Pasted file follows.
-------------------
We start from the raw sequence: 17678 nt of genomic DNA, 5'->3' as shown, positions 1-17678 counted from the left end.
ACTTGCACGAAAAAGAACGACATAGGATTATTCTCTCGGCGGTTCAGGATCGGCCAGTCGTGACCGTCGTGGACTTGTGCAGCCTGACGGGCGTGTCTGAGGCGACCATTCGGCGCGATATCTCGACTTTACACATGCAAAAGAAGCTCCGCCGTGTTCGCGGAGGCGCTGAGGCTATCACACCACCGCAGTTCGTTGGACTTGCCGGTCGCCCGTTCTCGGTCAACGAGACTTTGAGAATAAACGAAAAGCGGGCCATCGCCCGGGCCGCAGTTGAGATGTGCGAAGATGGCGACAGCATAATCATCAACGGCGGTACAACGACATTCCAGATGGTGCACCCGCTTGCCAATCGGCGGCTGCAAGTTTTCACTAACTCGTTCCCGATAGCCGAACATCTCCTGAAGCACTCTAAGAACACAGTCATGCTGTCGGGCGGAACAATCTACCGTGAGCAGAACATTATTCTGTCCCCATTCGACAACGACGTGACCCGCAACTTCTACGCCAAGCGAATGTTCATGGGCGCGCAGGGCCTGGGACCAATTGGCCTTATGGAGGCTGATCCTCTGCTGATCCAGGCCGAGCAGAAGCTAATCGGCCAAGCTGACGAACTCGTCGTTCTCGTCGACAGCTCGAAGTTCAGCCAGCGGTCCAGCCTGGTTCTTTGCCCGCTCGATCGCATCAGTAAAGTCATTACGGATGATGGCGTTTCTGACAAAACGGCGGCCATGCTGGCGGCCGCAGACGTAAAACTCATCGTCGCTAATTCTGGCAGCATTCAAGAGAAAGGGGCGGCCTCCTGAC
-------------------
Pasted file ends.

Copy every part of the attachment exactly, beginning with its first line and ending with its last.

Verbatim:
We start from the raw sequence: 17678 nt of genomic DNA, 5'->3' as shown, positions 1-17678 counted from the left end.
ACTTGCACGAAAAAGAACGACATAGGATTATTCTCTCGGCGGTTCAGGATCGGCCAGTCGTGACCGTCGTGGACTTGTGCAGCCTGACGGGCGTGTCTGAGGCGACCATTCGGCGCGATATCTCGACTTTACACATGCAAAAGAAGCTCCGCCGTGTTCGCGGAGGCGCTGAGGCTATCACACCACCGCAGTTCGTTGGACTTGCCGGTCGCCCGTTCTCGGTCAACGAGACTTTGAGAATAAACGAAAAGCGGGCCATCGCCCGGGCCGCAGTTGAGATGTGCGAAGATGGCGACAGCATAATCATCAACGGCGGTACAACGACATTCCAGATGGTGCACCCGCTTGCCAATCGGCGGCTGCAAGTTTTCACTAACTCGTTCCCGATAGCCGAACATCTCCTGAAGCACTCTAAGAACACAGTCATGCTGTCGGGCGGAACAATCTACCGTGAGCAGAACATTATTCTGTCCCCATTCGACAACGACGTGACCCGCAACTTCTACGCCAAGCGAATGTTCATGGGCGCGCAGGGCCTGGGACCAATTGGCCTTATGGAGGCTGATCCTCTGCTGATCCAGGCCGAGCAGAAGCTAATCGGCCAAGCTGACGAACTCGTCGTTCTCGTCGACAGCTCGAAGTTCAGCCAGCGGTCCAGCCTGGTTCTTTGCCCGCTCGATCGCATCAGTAAAGTCATTACGGATGATGGCGTTTCTGACAAAACGGCGGCCATGCTGGCGGCCGCAGACGTAAAACTCATCGTCGCTAATTCTGGCAGCATTCAAGAGAAAGGGGCGGCCTCCTGAC